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Coronavirus: Keeping lighthouses working during the lockdown


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Coronavirus: Keeping lighthouses working during the lockdown

Image copyright Ross Russell Image caption Ross Russell observed strict social distancing restrictions during the trip to the Bell Rock Lighthouses dotted around the UK’s coastline play an essential role in ensuring shipping lanes stay open and trade continues. But the team of engineers and technicians who look after Scotland’s lighthouses have had to adapt…

Coronavirus: Keeping lighthouses working during the lockdown

Image copyright
Ross Russell

Image caption

Ross Russell observed strict social distancing restrictions during the trip to the Bell Rock

Lighthouses dotted around the UK’s coastline play an essential role in ensuring shipping lanes stay open and trade continues.

But the team of engineers and technicians who look after Scotland’s lighthouses have had to adapt and adjust to ensure their important work continues during the lockdown.

Mechanical technician Ross Russell works for the Northern Lighthouse Board.

He is part of three-man team of specialists who have just returned from fixing an electrical fault on the Bell Rock lighthouse, 11 miles (18km) east of the Firth of Tay in the North Sea.

He told BBC Scotland he was proud to play his part in fixing and maintaining the lighthouses so mariners could remain safe at sea.

The 32-year-old, from Oban, said: “I feel great about the work I’m doing out there because of the importance of keeping our shipping lanes open.”

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Ross Russell

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Fuel and water being dropped by a helicopter onto the Bell Rock at the weekend with the Pharos in the background

The team has currently stopped doing any routine maintenance and upkeep work, such as painting, and is instead focusing on the essential work required to keep the lights operating.

“Our working practices have changed dramatically, said Ross. “It has been difficult working under the social distancing rules.”

For the trip to Bell Rock, each member of the team had to drive to Dundee Airport separately before catching a 30-minute helicopter ride to one of the Northern Lighthouse Board’s ships anchored out at sea, called the Pharos.

There are two ships that sail to each of the lighthouses carrying water and fuel for workers. The other ship is the Pole Star.

Ross spent the night on the Pharos before being dropped on the Bell Rock with his colleagues.

He said: “We normally mingle with the ship’s crew of about 20 but this time we were kept away from them and given our own isolation deck.”

The next day they were flown by helicopter wearing PPE kit and screened off from the pilot.

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Ross Russell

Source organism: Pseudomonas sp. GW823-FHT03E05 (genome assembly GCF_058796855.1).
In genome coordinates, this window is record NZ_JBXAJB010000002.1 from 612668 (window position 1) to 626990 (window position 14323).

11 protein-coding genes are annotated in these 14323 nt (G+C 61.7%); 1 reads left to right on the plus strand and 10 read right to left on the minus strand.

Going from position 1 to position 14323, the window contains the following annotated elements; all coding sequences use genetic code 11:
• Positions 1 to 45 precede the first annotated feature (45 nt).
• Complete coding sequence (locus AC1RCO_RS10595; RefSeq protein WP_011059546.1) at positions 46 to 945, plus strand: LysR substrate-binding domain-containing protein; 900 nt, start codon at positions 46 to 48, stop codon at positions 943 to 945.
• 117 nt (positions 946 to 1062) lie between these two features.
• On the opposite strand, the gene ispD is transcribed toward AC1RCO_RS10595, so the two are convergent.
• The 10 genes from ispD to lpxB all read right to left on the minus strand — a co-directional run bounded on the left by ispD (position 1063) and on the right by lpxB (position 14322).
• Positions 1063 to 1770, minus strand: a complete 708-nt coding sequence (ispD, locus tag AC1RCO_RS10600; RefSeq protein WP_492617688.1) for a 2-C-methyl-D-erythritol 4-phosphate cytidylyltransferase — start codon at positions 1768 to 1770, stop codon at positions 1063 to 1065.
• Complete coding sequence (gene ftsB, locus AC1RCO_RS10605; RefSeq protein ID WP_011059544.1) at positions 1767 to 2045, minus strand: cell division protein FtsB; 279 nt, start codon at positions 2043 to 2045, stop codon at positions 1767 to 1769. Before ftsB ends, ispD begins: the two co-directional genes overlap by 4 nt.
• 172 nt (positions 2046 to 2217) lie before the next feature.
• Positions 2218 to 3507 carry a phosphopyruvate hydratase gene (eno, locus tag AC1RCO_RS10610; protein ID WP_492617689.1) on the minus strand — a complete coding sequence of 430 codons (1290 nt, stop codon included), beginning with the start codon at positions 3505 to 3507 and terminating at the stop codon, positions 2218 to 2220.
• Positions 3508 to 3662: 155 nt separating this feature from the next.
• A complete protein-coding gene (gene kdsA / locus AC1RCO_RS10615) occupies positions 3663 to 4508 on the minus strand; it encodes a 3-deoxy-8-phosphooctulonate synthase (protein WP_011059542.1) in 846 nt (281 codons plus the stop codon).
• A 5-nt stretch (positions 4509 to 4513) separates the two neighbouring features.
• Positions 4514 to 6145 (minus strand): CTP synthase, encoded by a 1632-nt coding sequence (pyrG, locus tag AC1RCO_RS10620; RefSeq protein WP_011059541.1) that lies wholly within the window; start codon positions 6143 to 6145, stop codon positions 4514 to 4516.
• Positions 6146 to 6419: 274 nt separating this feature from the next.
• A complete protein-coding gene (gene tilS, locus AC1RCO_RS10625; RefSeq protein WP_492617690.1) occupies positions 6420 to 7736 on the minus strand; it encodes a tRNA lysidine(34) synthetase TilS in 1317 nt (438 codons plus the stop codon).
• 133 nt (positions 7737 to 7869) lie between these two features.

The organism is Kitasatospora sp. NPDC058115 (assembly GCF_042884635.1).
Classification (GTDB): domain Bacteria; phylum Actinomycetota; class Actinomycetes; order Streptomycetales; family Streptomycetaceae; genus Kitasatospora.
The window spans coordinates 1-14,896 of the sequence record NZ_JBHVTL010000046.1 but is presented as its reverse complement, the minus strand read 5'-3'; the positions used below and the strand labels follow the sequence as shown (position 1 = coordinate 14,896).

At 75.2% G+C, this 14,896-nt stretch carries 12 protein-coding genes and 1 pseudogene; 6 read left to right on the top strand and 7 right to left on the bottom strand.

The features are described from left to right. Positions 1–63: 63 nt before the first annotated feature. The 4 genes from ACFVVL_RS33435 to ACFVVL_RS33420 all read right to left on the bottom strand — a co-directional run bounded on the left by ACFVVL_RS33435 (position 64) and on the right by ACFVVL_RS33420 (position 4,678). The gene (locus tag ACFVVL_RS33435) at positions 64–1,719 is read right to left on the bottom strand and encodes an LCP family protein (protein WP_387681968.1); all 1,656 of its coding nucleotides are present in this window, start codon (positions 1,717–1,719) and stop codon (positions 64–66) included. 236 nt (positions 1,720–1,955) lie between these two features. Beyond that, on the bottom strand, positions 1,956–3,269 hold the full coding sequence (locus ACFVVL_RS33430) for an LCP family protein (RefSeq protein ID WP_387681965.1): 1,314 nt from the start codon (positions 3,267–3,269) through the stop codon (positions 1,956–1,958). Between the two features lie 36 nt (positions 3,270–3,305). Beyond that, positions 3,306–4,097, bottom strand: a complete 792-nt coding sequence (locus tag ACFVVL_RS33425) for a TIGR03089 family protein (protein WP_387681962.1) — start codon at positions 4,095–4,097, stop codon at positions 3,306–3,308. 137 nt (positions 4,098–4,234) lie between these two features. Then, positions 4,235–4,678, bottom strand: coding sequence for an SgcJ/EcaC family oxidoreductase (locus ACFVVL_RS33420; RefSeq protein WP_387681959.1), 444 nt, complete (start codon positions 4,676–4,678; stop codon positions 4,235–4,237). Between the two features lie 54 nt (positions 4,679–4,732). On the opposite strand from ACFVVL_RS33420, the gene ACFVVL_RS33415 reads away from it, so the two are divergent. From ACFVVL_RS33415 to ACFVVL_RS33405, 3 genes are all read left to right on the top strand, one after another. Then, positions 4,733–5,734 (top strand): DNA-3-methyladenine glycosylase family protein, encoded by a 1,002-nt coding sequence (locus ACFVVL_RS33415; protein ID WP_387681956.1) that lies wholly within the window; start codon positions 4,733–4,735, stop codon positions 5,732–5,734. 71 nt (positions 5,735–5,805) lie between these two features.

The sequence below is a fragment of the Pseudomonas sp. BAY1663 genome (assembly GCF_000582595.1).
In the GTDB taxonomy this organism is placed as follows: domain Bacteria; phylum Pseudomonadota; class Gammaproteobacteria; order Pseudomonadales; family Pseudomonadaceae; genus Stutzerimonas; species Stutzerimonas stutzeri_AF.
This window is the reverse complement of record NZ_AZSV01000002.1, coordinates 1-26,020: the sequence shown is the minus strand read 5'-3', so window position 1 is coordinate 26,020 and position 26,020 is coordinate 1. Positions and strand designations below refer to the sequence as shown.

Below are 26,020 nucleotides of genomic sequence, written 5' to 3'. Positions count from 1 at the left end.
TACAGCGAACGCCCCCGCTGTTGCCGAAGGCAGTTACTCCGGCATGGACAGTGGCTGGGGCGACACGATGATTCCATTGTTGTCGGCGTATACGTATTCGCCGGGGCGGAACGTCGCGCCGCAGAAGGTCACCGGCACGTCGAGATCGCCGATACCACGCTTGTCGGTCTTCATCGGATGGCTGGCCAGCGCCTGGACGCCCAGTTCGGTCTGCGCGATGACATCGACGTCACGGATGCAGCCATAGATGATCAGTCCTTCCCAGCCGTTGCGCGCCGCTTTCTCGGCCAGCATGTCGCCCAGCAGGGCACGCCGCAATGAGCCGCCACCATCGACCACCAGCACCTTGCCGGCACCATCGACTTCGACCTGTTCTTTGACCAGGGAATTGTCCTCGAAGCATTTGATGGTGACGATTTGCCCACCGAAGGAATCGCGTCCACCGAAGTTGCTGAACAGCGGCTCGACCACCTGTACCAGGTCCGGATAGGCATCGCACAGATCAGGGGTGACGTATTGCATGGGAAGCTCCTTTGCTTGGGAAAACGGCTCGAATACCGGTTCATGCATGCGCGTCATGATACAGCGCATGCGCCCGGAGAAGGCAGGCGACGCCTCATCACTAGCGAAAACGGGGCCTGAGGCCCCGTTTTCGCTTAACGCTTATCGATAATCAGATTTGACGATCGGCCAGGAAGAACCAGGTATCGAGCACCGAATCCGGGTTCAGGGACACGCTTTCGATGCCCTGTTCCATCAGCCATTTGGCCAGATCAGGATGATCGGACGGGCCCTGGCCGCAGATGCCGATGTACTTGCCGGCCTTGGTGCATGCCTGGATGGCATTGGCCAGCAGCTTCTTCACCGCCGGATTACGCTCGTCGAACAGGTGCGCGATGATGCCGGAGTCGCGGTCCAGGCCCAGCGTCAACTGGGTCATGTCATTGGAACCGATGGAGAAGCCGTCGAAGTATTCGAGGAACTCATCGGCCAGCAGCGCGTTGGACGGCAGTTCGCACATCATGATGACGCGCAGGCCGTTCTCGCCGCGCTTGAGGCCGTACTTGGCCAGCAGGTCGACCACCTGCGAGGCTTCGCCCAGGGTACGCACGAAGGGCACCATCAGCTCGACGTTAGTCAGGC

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The helicopter can only land when the tide is low at the Bell Rock lighthouse

He said: “We can only land when the tide is low as the lighthouse is sea washed and therefore the helipad is only exposed when the reef is exposed.

“When the tide turns, the water comes to just below the door at entrance level so once you’re on, you’re on and that’s you stuck there until the tide recedes again.

“There are two bedrooms with three bunk beds on the Bell Rock but because of the new social distancing rules we had to bring a blow up mattress. One of us slept in the kitchen on that and the other two had a bedroom each.

“We also brought all our food and bedding as well.”

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Ross Russell

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The light is run from batteries powered by generators

He said the group had to take it in turns to cook their own food in the narrow circular kitchen inside the lighthouse and they each had a different floor inside the 115ft tower.

He said: “Normally the trips fly by because there is so much banter between us but on this trip there was a serious air about it.”

The lighthouses are fully automated but run from batteries powered by generators which use fuel.

The team will next make trips to lighthouses on Skerryvore, 12 miles (19km) south-west of the island of Tiree, and Dubh Artach, 18 miles (29 km) west of Colonsay, to refuel them.

Before the lighthouse was built on the Bell Rock there was a bell which would ring out to mariners in the wind.

Lighthouse keepers, who would stay for three months at a time, were no longer needed in the 1990s when they became automated.

Ross said: “There is a note in the Bell Rock lighthouse from the last lighthouse keeper who says ‘I’m leaving this rock to it’s rightful owners, the seals.’

“I was thinking how right he was when I could hear them barking all night there, they have no comprehension of any pandemic either.”

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Ross Russell

Image caption

Looking down at the sea from the top of Bell Rock lighthouse

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